Getting married in the middle of a war
Conflict means many unmarried couples are now deciding to get married in the Ukrainian capital
Special envoy to KyivNo one uttered the fabled words "I pronounce you man and wife," no guests, no wedding banquet. Roman Kunichak and Natalia Nosach wait in the lobby of the registry office of the Shevchenkivskyi district in Kyiv, the Ukrainian capital. It is a sober, small room with a couple of benches and a few pictures on the wall. A grumpy official asks for their ID and then disappears into an office. After a while she returns and asks them to sign this document and this one, and hands them a certificate. That's it, they are married. Austere and cold. Roman is 45 and works for a gas company. Natalia is 44 and works in marketing. They have been a couple for 22 years and have two daughters, aged 20 and 14. Despite that, they have decided to get married just now, in the middle of a war.
Viktoria, another civil servant who seems much nicer, explains that there are still as many marriages in Kiyv now, with the war, as before. The only difference is that before, the future spouses had to make an appointment 30 days in advance to formalise the marriage at the registry office, and now they don't. They can show up on any day and at any time they want, as long as it is during office hours. In Kyiv's Orthodox churches there are no weddings scheduled for these days, but not because of the conflict, but because it is a tradition not to marry during Lent.
"On March 23 a shell fell in the garden of our block of flats," Roman explains to justify why he and the woman he has been with for almost half his life have taken the step to get married now. "It's just that we love each other very much," she comments, trying to play down the reason that brought them to the registry office. "All the cars in the street were destroyed, as well as the windows of the first, second and third floor apartments. We, luckily, live on the ninth floor," he continues. In Ukraine, he says, unmarried couples have the same rights as married couples. However, they prefer to get married: "Just in case, you never know what might happen".
As the official hands them the marriage certificate, Natalia puts on a pretty pink and maroon flower tiara to match her dress. She also covers one forearm with a kind of embroidered cloth, which, she explains, is traditional in Ukraine. Her eldest daughter, Olga, immortalises the moment with a few photographs. The little girl is away; she was sent to her grandparents' house, who live in a part of the country that has so far not been bombed. "We would like to go to a restaurant to celebrate, but we don't know which one is open," they say. "Luckily we have a bottle of red wine and a bottle of vodka at home."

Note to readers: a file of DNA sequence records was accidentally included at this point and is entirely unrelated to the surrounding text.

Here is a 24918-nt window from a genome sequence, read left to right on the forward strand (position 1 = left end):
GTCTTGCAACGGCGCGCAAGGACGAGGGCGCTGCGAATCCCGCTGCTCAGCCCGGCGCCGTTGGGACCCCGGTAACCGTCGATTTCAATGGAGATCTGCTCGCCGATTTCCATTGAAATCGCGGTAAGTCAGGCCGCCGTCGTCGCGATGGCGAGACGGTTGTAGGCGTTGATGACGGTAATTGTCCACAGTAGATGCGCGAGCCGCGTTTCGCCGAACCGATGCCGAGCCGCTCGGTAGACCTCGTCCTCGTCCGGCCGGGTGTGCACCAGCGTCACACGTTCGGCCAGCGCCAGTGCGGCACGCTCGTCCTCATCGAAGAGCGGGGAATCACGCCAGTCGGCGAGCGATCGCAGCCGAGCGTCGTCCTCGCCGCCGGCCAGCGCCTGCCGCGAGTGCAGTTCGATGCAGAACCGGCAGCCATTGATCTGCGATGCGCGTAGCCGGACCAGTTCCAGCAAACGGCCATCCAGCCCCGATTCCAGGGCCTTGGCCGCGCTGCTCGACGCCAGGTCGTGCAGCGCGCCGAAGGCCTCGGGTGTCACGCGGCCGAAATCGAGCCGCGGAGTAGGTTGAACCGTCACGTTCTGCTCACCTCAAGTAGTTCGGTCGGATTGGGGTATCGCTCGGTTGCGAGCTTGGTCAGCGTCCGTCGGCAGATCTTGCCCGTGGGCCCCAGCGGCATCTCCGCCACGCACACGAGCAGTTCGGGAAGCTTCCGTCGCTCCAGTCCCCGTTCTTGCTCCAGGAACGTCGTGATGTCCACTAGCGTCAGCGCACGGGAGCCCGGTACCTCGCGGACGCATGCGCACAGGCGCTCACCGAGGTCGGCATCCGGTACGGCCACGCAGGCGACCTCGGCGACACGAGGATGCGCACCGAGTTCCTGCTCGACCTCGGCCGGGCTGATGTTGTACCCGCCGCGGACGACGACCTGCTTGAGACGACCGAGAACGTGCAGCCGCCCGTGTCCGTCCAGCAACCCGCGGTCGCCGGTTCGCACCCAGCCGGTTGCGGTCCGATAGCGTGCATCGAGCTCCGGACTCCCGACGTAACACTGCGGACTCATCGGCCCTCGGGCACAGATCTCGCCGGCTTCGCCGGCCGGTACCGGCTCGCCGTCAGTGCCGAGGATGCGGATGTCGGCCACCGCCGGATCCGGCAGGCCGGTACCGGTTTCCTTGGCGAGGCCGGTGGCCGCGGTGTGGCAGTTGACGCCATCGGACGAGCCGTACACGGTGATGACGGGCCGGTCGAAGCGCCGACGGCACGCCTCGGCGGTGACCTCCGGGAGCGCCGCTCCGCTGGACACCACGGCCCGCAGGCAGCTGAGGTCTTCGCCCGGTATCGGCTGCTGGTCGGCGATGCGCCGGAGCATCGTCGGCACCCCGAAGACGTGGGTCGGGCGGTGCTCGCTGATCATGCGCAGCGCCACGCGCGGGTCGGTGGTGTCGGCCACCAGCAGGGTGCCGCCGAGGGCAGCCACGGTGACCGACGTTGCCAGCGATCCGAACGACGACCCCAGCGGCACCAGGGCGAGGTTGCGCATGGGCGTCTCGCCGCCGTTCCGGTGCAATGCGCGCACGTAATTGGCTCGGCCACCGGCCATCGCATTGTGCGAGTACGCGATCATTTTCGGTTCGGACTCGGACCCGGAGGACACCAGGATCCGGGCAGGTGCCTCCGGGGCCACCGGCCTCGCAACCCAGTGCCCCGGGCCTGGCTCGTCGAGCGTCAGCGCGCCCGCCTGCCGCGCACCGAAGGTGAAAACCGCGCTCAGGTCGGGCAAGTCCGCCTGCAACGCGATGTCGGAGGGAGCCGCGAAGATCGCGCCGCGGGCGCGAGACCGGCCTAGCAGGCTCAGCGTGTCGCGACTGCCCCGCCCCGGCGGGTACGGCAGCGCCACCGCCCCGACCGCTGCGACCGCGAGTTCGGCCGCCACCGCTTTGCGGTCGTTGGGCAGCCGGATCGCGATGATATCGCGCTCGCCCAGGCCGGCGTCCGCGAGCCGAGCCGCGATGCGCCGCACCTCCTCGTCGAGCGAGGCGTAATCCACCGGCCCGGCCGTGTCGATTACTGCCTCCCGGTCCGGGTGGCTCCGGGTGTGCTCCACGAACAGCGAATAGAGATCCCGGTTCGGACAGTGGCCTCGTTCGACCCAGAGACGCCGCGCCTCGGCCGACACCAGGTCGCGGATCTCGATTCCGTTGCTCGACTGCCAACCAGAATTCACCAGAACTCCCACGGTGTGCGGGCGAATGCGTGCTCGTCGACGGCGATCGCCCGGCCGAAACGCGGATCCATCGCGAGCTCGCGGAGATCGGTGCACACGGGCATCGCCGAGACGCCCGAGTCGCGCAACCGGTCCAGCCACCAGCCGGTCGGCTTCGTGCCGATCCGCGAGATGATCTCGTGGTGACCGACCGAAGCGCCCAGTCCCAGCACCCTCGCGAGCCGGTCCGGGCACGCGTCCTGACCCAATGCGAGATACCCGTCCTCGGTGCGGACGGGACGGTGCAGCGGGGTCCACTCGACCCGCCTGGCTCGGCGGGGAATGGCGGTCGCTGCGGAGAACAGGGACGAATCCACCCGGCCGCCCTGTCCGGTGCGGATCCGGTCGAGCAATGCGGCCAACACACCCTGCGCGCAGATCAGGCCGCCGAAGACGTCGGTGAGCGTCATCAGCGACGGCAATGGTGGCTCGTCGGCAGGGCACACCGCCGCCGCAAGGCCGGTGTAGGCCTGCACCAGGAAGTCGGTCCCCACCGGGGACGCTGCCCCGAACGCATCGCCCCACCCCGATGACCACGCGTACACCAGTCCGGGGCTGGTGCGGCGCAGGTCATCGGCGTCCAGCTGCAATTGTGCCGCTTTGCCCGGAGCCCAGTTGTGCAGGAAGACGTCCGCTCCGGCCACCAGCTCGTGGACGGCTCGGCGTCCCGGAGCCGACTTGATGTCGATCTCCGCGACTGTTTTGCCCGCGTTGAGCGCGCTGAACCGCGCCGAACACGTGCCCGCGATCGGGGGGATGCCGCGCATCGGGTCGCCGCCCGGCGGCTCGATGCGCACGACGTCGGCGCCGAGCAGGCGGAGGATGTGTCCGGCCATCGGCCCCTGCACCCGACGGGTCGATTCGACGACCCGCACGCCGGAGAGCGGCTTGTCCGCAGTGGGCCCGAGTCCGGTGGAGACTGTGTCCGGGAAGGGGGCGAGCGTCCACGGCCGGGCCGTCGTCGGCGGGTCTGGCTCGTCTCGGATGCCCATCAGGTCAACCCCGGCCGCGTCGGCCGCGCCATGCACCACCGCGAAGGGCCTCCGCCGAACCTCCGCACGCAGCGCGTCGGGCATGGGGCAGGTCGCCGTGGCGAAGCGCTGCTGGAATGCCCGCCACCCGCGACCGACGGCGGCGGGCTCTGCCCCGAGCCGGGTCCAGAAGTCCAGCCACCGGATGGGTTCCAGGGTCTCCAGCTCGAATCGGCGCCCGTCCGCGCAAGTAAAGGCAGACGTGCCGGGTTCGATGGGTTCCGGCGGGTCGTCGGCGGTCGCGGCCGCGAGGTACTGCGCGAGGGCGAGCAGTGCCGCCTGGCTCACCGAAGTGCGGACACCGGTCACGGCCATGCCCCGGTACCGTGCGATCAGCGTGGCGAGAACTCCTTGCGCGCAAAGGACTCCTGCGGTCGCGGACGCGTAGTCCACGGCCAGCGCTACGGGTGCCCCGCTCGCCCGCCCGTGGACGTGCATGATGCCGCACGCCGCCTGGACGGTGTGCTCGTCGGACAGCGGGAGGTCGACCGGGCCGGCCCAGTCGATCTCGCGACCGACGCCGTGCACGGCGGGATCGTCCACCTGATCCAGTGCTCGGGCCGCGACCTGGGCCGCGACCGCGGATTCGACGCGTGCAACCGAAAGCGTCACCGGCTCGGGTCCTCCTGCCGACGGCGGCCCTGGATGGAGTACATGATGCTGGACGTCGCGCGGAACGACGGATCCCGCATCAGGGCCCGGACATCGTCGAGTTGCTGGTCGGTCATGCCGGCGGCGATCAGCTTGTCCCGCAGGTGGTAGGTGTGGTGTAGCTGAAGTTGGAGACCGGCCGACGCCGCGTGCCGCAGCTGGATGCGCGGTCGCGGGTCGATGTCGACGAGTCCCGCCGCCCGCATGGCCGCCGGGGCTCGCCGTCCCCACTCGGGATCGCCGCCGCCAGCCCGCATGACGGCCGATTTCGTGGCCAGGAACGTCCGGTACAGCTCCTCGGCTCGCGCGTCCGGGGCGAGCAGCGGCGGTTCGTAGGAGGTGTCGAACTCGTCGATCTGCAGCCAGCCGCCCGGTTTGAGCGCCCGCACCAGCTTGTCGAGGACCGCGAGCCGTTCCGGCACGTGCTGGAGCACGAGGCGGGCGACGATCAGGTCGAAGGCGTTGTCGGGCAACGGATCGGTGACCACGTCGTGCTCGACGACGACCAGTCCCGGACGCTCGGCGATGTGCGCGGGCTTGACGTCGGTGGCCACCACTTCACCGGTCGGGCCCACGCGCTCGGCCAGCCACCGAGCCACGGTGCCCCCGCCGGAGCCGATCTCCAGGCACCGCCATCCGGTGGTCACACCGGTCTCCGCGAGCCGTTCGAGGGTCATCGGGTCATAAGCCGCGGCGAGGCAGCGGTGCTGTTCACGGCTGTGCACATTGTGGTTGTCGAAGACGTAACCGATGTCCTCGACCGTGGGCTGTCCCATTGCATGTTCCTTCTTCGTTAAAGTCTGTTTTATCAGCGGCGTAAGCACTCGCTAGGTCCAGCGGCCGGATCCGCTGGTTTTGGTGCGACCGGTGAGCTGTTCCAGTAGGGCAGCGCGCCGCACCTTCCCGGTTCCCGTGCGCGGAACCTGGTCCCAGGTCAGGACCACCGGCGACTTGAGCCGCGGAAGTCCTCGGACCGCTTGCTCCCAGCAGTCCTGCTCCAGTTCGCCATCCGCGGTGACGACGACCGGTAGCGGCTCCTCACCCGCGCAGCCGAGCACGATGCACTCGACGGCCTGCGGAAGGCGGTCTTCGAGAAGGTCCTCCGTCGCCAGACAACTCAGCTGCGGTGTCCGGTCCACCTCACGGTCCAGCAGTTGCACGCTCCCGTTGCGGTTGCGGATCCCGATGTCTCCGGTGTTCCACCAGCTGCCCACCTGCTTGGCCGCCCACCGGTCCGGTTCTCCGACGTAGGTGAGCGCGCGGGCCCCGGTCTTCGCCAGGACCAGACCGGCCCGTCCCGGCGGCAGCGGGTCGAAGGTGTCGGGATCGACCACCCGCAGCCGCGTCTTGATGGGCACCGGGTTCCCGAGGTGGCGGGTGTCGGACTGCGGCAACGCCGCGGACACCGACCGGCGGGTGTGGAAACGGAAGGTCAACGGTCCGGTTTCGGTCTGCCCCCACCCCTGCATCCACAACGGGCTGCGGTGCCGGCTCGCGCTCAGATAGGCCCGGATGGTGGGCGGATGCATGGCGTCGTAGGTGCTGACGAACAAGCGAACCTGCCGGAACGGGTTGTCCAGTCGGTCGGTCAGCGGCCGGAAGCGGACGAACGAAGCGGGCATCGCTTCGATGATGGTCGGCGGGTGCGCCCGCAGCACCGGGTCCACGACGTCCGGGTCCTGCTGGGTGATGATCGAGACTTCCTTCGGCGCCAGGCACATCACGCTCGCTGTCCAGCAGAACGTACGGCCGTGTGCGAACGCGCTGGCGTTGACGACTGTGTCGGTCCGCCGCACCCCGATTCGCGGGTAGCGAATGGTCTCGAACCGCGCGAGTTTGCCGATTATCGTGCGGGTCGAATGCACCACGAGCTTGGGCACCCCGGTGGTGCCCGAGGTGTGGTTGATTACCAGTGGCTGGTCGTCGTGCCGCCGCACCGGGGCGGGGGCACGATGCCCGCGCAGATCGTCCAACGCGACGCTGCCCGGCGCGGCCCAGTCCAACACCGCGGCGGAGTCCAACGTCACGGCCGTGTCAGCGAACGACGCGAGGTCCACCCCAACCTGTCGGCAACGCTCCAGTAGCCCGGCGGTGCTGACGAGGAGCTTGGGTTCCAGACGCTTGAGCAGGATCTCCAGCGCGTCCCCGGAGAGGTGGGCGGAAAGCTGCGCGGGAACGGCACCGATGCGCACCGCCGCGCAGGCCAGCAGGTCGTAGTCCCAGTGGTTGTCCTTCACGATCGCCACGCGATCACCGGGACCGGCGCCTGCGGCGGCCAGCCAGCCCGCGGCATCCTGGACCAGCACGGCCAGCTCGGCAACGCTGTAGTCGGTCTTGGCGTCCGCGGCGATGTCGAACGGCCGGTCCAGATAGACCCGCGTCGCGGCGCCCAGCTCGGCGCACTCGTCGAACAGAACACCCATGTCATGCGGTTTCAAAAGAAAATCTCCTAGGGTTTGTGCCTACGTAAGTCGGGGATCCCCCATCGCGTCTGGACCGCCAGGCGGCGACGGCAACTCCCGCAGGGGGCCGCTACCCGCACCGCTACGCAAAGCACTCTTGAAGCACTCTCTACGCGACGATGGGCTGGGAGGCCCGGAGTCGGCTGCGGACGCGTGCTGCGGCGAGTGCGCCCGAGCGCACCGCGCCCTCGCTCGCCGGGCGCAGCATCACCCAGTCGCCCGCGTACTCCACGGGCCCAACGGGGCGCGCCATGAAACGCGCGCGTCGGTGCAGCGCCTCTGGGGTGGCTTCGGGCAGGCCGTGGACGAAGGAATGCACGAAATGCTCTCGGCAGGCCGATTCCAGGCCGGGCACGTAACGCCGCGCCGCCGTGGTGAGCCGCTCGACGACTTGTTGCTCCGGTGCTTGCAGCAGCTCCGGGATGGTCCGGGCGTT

Changes in the capital
Since Russian troops withdrew from the outskirts of Kyiv and Ukrainian forces regained control of now infamous municipalities such as Bucha and Irpin, the capital seems to be starting to revive. Some establishments have reopened, more people are seen on the streets, there is more car traffic, stores are selling alcoholic beverages again, and the curfew is now from nine at night to six in the morning, not from eight to seven as before. In fact, the anti-aircraft sirens barely sound once a day. Still, the city is not the Kyiv of yesteryear.
That is precisely why Alexander Hrechanyi and Olena Kolot have radically changed their plans. They had planned to get married in March, celebrate properly and go on a wedding trip to Portugal. They are also at the registry office waiting for the civil servant to do the paperwork to become husband and wife. They look super in love: they keep hugging and cuddling each other. She is a financial manager, wearing a beautiful green dress and carrying a fragrant bouquet of white roses. He is a businessman and wears a sweater that matches her outfit. They are both 45 years old.
"I wanted to surprise Olena. I ordered the rings from a jewellery store, but it closed because of the war and I could never pick them up," Alexander laments. So they have had to improvise. Olena travelled a few days ago to Poland to collect her son, from a previous relationship, and took the opportunity to buy other wedding rings. In fact, Poland is where she plans to return after the wedding. He will leave Kyiv just 48 hours from now: that's how little time they have to enjoy their new marriage. "The situation here is too dangerous," he argues. "I hope I can come back soon," she sighs. Once they have the marriage certificate in hand, they go through the ritual of putting on their wedding rings and take their own wedding photos with their cell phones.
An elderly couple are also waiting at the registry office, but to make a different arrangement: they say they had to flee Irpin, the town 8 kilometers from Kyiv that was occupied by Russian soldiers, leaving all their belongings and documents behind. They prefer to keep their names anonymous. "We couldn't stand living under bombs any longer, so we decided it was better to die on the road than there," they declare. They were evacuated on March 13 through a humanitarian corridor. "A Red Cross bus was in front with children from an orphanage, and the private cars followed behind. Despite that, they continued firing. They were Chechens, men with long beards," they say. Seeing the steady stream of couples arriving at the registry office to get married, the elderly couple also feel encouraged to get married, even though they were not planning to. They have lived together for 37 years. "This way the Russians will see how united we are," they argue.